Right after Brony James heart attack yesterday hit the news what is Musk's response? Does he say he hopes he will be all right, or failing to have anything good to say choose to say nothing at all?
Nope, he immediately claims it is probably a side effect of the covid vaccine. Based on zero evidence of course. I'm not even sure if it is known whether he has been vaccinated. If he never was, but he was infected, will he change his tune and claim "it was probably a side effect of long covid damaging his heart muscle"? That's actually much more likely than the vaccine causing it. Of course he won't say that, because it won't fit his bullshit antivax narrative since he decided to go MAGA (which he preaches despite publicly stating he and his family have been vaccinated!)
Fuck him, and everyone who supports him.
Please arrange a meeing with Musk or anyone else you think I would not be willing to tell what I think to their face - the evil robot that calls itself Zuck would be a good shout.
I'll happily tell them exactly how despicable they are and what I think of their companies.
Any approbation that Musk has attracted here is entirely of his own making. Simple factual reporting of what he does, combined with his own pronouncements is more than enough to make him an object of scorn in the eyes of any right thinking individual.
The people who need criticism are those who still indulge in uncritical adulation of the man in the face of all he's done to Twitter, its staff, all the people it owes money to and all the shareholders in his other ventures that have been tainted by his Twitter antics.
Seems to me that Elon is trying to muscle in on some of the unbroken attention given to the orange-coloured ex-president by throwing out similar provacative "own-the-libs" banter which he is sure gets a headline . Sort of like a summit meeting of the narcassists where neither one can stand the attention the other one gets.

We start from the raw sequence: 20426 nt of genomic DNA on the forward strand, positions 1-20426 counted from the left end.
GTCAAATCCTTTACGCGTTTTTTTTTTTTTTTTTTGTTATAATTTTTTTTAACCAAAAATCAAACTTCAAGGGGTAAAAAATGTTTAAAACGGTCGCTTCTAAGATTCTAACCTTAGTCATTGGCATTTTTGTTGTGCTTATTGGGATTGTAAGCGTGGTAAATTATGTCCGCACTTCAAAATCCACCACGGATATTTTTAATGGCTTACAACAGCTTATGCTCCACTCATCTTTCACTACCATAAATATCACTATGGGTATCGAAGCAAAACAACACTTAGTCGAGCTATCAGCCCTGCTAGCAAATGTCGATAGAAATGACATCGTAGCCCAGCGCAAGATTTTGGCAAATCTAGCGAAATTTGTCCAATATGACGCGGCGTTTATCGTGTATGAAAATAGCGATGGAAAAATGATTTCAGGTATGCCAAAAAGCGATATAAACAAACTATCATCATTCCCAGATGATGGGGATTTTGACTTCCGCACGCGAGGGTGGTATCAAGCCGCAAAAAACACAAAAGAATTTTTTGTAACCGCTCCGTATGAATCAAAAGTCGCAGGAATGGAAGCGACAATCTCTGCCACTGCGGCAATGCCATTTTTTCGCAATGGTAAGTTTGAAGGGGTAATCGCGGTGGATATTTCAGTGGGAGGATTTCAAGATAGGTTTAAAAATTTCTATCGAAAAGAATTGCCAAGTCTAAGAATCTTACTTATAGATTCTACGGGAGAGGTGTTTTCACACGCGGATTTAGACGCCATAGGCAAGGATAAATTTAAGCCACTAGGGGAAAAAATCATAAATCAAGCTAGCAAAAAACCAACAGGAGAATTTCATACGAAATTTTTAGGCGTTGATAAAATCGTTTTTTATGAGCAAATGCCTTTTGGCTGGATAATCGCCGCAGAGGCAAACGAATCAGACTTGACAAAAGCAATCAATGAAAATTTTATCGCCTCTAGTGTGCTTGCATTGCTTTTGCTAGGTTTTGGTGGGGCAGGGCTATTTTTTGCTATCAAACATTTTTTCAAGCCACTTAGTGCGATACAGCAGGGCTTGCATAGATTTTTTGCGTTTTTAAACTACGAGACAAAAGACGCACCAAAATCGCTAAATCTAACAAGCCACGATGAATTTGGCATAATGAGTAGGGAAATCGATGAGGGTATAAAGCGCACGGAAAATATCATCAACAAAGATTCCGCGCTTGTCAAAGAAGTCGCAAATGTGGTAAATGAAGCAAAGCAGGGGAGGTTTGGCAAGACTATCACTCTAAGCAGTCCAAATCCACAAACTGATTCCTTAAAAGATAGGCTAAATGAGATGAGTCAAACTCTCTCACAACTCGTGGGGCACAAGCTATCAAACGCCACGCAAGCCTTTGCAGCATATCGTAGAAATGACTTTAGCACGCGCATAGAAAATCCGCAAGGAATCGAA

That said, its up to us to pay attention or not - but pretty hard to avoid them when one is running for president an the other is most publically running a prominent socal network platform into the ground. We say we we enjoy watching them fail; for them its all about the daily attention and nothing else....have to grudginly acknowledge thier success in this goal.
You want constructive comments? Is that a euphemism for unquestioning support of people you like? If you've read enough of these comments to dislike them, then you already know what their views on Musk are. Yes, some of them express those views negatively, but you don't really need to ask about what their views are; they've explained them at length. Therefore, I must conclude that you aren't looking for "constructive comments", but are instead simply complaining, in the same way that they are, about things you don't like. They don't like Musk, and you don't like expressions of disapproval against Musk.
Your use of the word "wokesters" made that, if anything, even more obvious than the rest. Some people might also express that they've seen as much of complaining about "woke" (whatever the writer is choosing to mean by saying it) as they ever want to, and I have seen people who have made that point. It doesn't stop you from making the post you did, nor should you be required to refrain from posting your views simply because someone doesn't appreciate them.
Didn't downvote, but when you corrupt a popular social media service used by millions to favour certain voices over others while at the same time turning said service into a multi train wreck... I think that entitles huge swathes of the world to say in unison "what the fuck, you massive twat".